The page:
Few were surprised when Alphabet's (GOOGL 5.11%)(GOOG 5.20%) Google Fiber unit stopped offering traditional (linear) cable TV to new customers last week. Indeed, with estimates putting the number of television customers for Google Fiber at less than 1 million even though the service launched all the way back in 2011, some are wondering why Google waited this long to pull the plug (and it still hasn't fully pulled it -- existing Fiber TV customers will continue to enjoy their service, for now).
More noteworthy, however, was Google's subtle shot at video content providers on its way out the door. The company's blog post only said what most people were thinking (and what most cable companies quietly know). But now that it's been acknowledged in no uncertain terms by one of the world's most recognizable names, perhaps the rest of the video entertainment industry can stop pretending otherwise. This may well hasten the implosion of the cable television business as we know it.
What Google said
The company delivered the bad news in a public blog post last Tuesday, describing the slow but undeniable shift away from the old mass broadcast approach and toward on-demand programming delivered digitally via the internet. It's also known as cord-cutting and has been underway for a while. It was how Google's post said it that raised so many eyebrows though. Not mincing words, the company officially made clear that "customers today just don't need traditional TV," adding, "You no longer need pricey bundles that force you into paying for channels you'll never watch, taking away your choice and control."
The piece de resistance: The same post noted that "you really only need one thing: fast, fair, reliable Internet."
To that end, Google will now only focus on perfecting its high-speed internet service, allowing its customers to procure their on-demand entertainment anywhere they like. The organization will also be nice enough to sign new customers up with fuboTV when they subscribe to Google's gigabit service. It will even assist new broadband customers with signing up for YouTube TV, which now boasts more than 2 million paying customers.
Paving the way for other cable TV middlemen
None of this is new, or news, of course. Investors who've been following this story since its inception will recall the 2014 comment from Google Fiber executive Milo Medin explaining the price of procuring programming accounted for the "single biggest piece of our cost structure" of Google Fiber TV's growth. He added that Google was paying as much as twice what its rivals were paying for the same video content -- a penalty for small scale that ultimately prevents new competition from surfacing. The company has since implemented price increases for its television service but noted increased programming costs each time it did.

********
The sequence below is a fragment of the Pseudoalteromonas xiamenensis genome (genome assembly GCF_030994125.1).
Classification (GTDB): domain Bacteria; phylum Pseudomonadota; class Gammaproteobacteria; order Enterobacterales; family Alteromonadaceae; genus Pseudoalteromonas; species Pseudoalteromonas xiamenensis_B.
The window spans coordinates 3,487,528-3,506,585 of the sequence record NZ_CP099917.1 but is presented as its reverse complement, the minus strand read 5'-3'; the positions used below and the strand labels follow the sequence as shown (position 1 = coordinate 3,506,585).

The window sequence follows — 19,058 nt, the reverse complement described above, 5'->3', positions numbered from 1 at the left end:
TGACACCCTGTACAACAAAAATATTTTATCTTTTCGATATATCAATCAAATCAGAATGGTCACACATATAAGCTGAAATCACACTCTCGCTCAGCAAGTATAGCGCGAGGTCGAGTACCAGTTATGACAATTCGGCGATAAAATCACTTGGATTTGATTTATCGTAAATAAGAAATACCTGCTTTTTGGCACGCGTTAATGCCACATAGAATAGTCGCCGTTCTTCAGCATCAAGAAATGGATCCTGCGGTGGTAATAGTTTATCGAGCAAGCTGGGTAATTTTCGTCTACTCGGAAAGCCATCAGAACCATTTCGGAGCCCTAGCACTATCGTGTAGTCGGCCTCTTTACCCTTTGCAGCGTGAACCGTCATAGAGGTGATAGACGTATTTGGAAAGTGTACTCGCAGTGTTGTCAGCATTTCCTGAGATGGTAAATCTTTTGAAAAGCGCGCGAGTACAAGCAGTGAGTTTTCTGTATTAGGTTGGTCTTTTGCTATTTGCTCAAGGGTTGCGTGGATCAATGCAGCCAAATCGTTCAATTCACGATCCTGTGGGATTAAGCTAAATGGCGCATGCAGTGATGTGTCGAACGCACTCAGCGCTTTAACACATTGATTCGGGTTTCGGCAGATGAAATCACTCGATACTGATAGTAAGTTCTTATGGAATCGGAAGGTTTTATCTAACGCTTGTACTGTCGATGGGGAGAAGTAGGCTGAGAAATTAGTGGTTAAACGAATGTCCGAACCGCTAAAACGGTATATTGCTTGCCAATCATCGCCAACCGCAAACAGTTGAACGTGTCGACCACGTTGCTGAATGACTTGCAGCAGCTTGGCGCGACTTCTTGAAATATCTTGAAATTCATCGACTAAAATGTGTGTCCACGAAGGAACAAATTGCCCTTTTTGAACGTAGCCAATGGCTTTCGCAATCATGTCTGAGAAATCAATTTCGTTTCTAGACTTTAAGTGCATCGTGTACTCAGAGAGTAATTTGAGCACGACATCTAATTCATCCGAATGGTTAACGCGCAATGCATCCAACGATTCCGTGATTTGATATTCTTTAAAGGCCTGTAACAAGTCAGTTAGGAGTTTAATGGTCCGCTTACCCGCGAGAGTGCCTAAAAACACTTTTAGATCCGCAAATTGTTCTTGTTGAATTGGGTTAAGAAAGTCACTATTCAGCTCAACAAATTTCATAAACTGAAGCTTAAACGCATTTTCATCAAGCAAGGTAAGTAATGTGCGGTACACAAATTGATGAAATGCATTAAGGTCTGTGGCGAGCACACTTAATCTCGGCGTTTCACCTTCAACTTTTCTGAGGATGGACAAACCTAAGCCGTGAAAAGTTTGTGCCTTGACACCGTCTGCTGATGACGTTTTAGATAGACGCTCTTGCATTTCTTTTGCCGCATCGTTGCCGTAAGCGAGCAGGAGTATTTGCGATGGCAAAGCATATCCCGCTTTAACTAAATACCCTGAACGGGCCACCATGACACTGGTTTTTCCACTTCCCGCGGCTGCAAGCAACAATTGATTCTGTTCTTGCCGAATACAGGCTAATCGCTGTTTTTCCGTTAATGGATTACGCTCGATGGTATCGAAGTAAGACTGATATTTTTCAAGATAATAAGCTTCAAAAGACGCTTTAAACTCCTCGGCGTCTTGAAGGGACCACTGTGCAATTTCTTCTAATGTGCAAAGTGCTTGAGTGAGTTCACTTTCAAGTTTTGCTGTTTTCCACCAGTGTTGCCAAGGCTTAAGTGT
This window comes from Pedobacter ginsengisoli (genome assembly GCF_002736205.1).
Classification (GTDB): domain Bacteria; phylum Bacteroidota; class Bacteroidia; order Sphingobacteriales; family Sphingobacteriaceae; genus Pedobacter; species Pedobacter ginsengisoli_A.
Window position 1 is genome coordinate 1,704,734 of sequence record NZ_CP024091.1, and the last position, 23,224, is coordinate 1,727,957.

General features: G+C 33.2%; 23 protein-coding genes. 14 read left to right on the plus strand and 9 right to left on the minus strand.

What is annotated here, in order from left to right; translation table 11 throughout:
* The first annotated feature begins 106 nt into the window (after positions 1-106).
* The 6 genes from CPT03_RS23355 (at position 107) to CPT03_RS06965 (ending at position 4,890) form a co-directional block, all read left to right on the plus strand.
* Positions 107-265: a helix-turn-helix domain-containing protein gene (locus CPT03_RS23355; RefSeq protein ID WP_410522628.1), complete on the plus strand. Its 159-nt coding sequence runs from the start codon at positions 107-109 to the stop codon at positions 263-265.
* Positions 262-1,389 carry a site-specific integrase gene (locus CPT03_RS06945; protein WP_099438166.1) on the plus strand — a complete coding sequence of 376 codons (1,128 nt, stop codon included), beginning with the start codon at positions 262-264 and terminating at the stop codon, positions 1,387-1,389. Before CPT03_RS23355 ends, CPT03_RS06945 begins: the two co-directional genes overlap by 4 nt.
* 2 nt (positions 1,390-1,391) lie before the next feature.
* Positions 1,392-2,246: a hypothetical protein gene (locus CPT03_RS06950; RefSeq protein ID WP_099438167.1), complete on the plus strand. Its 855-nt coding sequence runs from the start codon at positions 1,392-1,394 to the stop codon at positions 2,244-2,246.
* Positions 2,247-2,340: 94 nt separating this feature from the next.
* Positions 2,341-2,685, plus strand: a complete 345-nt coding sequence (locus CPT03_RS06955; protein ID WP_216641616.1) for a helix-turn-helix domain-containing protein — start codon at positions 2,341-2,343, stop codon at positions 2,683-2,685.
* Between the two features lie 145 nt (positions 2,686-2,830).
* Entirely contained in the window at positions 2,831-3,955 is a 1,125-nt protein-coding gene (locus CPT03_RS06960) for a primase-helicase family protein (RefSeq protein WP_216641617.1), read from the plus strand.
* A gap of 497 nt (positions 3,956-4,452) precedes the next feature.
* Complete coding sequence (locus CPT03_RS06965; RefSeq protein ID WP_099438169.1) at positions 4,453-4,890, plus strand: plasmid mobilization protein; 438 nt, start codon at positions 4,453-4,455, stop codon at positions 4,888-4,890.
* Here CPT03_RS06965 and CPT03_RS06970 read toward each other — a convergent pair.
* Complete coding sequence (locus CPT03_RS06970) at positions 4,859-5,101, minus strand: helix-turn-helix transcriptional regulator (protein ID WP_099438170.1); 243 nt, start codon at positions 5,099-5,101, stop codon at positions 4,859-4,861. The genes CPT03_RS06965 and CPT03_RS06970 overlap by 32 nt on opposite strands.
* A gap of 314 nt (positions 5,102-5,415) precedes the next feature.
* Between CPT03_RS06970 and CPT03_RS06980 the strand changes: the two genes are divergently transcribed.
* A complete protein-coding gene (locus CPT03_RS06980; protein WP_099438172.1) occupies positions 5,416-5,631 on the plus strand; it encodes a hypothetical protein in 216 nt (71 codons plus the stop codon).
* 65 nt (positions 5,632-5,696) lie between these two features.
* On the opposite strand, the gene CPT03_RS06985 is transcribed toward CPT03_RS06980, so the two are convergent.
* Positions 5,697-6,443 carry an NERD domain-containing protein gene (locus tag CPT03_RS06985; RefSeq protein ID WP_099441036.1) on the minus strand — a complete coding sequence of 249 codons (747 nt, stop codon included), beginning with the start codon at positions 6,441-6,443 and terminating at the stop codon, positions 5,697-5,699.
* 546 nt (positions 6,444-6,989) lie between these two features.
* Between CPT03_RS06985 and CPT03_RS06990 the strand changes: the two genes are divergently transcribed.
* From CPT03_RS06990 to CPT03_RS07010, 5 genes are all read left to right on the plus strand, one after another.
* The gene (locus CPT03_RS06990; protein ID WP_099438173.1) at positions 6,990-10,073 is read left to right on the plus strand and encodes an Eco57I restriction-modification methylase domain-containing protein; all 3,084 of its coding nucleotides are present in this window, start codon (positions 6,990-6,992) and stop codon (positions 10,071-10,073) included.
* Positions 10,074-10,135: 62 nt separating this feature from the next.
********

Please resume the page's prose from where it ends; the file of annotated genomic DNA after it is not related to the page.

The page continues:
Except, now the trend has reached a tipping point at a time when alternatives are numerous and legitimate. A combination of services from Netflix and Hulu's Live TV can suffice for the average TV viewer, for example, particularly when augmented by free streaming content from Amazon's IMDb TV and what will be a fully ad-supported version of Peacock from Comcast (CMCSA 1.18%) subsidiary NBCUniversal.
And Comcast, for the record, has intimated the same even as it's played a role in rising cable prices. It's now perfectly willing to let cable customers go. CFO Mike Cavanagh bluntly said last year "we will not chase unprofitable video subs," alluding to the reality that a great deal of your monthly cable bill is actually passed along to the channels providing that cable content. Instead, like Google, it prefers to grow its higher-margin broadband business.
Bottom line? Other middlemen can now start to abandon bad video content licensing deals as well, taking cover behind the much more prominent name that just did the same.
The fallout, for better or worse
Don't misread the message. Established cable providers and other technology-oriented intermediaries that offer so-called skinny bundles aren't going to all immediately tell video entertainment producers and cable channels their products are no longer needed. Some will stick with their partnerships just hoping to be the proverbial last person standing, taking a chance everyone else in the business will be the one to call it quits -- as Sony did with Vue. Fewer competitors mean greater scale for survivors, and scale is critical in the cable television business.
When a giant like Google gives up on a business model and explicitly tells consumers to seek out more of the very thing eating away at the model, it's no small deal. That's why you shouldn't be surprised to see similar decisions in the near future.
Sure, cable TV companies are implicated, but content creators could end up being hurt a lot more than content middlemen. Cable companies have already taken most of their lumps, with many of them preparing to offer the consumer more a la carte, ad-supported streaming options that require internet service. They'll be collecting less TV revenue per subscriber then, and it seems unlikely they'll remain interested in paying inflated video content prices.